Much of the appeal of writing about Mississippi sports for nearly half a century is trying to pick out who's going to be next.
Next? The next Archie. The next Jerry. The next Walter. And so on...
In Mississippi, there's always going to be a next. Before Archie, their was Chunkin' Charlie and Jake, and after Archie, there were Reggie, Brett and Steve.
The devil is in the details. We can see the physical tools. That is, we can see how big they are, how fast they run, how high they jump, how strong they are.
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We can't see inside.
We can't see how badly they want to be the best, how hard they will work. We can't see their will. We can't measure their grit. We can't measure their "it" -- as in the "it" factor.
Jerry Rice was not the biggest or the fastest wide receiver. He was simply the best, and he was that because nobody worked harder than he. He was the proverbial first on the field and last off it. I well remember Rice winning the Super Bowl MVP Trophy and then hearing that upon his return to the West Coast, he was out on the practice field working out. All his teammates had packed up and left the 49ers training facility. Rice was back at work. Rice had eight months to prepare for his next game. He wasn't going to miss a day.
Much the same was true of Walter Payton. He wasn't the biggest or the fastest. He was just as good as he could possibly be in every phase of the game. He maxed out. You couldn't get any more out of Walter than what we saw first on Friday night, and then Saturday and finally Sunday.
We have had more gifted running backs than Walter Payton, more gifted wide receivers than Rice. But the most gifted don't always turn out to be the best. And that's a long preface to today's subject, which is that high school wide receivers A.J. Brown of Starkville and D.K. Metcalf of Oxford have excellent opportunities to be "next." They can be as good as they want to be, as we saw in Mississippi's 28-21 victory over Alabama last Saturday afternoon at Hattiesburg.
The two wide receivers were named co-MVPs. Brown had nine receptions for 137 yards and two touchdowns while Metcalf caught five passes for 151 yards and two scores. Alabama's defensive backs were simply overmatched.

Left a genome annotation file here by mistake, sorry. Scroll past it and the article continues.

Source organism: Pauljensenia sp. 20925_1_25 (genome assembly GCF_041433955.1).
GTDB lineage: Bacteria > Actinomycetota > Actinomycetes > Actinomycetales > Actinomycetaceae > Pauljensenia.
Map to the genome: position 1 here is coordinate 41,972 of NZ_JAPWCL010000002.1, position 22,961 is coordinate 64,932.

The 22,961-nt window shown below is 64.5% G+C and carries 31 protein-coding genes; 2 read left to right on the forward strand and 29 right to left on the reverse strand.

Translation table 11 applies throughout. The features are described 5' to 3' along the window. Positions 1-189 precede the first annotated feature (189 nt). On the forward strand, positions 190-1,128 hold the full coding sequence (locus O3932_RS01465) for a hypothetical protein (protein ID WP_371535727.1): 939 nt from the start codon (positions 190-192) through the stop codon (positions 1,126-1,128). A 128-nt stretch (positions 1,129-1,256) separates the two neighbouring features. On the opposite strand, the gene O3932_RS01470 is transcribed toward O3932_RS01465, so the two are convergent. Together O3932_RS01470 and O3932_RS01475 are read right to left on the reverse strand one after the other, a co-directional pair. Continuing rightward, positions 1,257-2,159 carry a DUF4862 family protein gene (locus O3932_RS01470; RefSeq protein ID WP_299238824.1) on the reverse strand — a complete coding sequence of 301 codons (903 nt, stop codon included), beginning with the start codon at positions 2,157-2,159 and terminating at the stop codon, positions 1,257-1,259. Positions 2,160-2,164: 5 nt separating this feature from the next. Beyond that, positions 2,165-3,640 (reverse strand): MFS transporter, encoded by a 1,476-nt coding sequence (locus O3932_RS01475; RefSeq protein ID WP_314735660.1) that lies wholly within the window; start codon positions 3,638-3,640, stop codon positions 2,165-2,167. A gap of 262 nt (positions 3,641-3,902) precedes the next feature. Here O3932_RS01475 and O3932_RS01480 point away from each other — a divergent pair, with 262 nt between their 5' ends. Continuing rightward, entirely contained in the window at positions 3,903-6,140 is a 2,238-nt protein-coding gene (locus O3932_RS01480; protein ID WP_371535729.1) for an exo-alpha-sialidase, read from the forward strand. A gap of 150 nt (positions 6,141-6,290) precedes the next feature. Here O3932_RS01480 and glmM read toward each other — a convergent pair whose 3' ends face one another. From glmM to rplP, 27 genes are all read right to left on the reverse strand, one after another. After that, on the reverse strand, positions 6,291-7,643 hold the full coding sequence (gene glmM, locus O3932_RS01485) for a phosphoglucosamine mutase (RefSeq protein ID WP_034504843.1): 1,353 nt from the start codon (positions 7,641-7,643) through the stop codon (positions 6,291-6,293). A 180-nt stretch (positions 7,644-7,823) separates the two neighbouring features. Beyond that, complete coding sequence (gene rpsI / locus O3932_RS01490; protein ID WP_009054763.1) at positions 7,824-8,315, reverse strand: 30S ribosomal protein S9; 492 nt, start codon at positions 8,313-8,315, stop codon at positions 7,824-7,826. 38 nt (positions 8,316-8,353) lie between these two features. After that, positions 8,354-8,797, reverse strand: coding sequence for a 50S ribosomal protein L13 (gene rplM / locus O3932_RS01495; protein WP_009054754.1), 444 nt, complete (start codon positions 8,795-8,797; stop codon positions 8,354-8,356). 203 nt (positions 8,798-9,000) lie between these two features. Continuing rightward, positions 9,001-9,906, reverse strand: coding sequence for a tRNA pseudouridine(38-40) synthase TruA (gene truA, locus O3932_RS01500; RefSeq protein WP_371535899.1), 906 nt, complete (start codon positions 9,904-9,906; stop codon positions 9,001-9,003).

I happened to be standing on the sidelines, chatting with an old friend early in Saturday's game, when we heard the home crowd begin to cheer loudly. Even with the roar, I could hear loud, pounding steps coming rapidly down the sideline. I turned, just as Metcalf flashed by, an amazing blend of speed and sinew leaving smaller, slower players behind en route to a 69-yard touchdown catch and run.
Thankfully, they showed the replay on the big screen.
Metcalf took a short pass, shed two defenders as if he were brushing away gnats and then raced down the sidelines putting more and more distance between him and his pursuers. It was not unlike Secretariat at the Belmont.
What I'll not forget: The sound of Metcalf speeding down the sidelines, heard over the roar of the crowd.
Both Metcalf and Brown continued to make plays, as much with their muscle as with their speed, hands and agility. They were the most impressive parts of a Mississippi team that was remarkable in both size and depth of talent.
"Pretty," was the word coaches used over and over to describe the Mississippi players. As in, as long-time Mississippi high school coach Junior Graham, put it, "I've never seen such a pretty group of high school football players."
It struck me that these 17- and 18-year-olds were as big and as fast as NFL players three decades ago.
This is not to say that Metcalf and Brown, either one, will become the next Jerry Rice. Indeed, there may never be another. But both have a chance. We shall see.
Rick Cleveland, (email@example.com) is executive director of the Mississippi Sports Hall of Fame and Museum.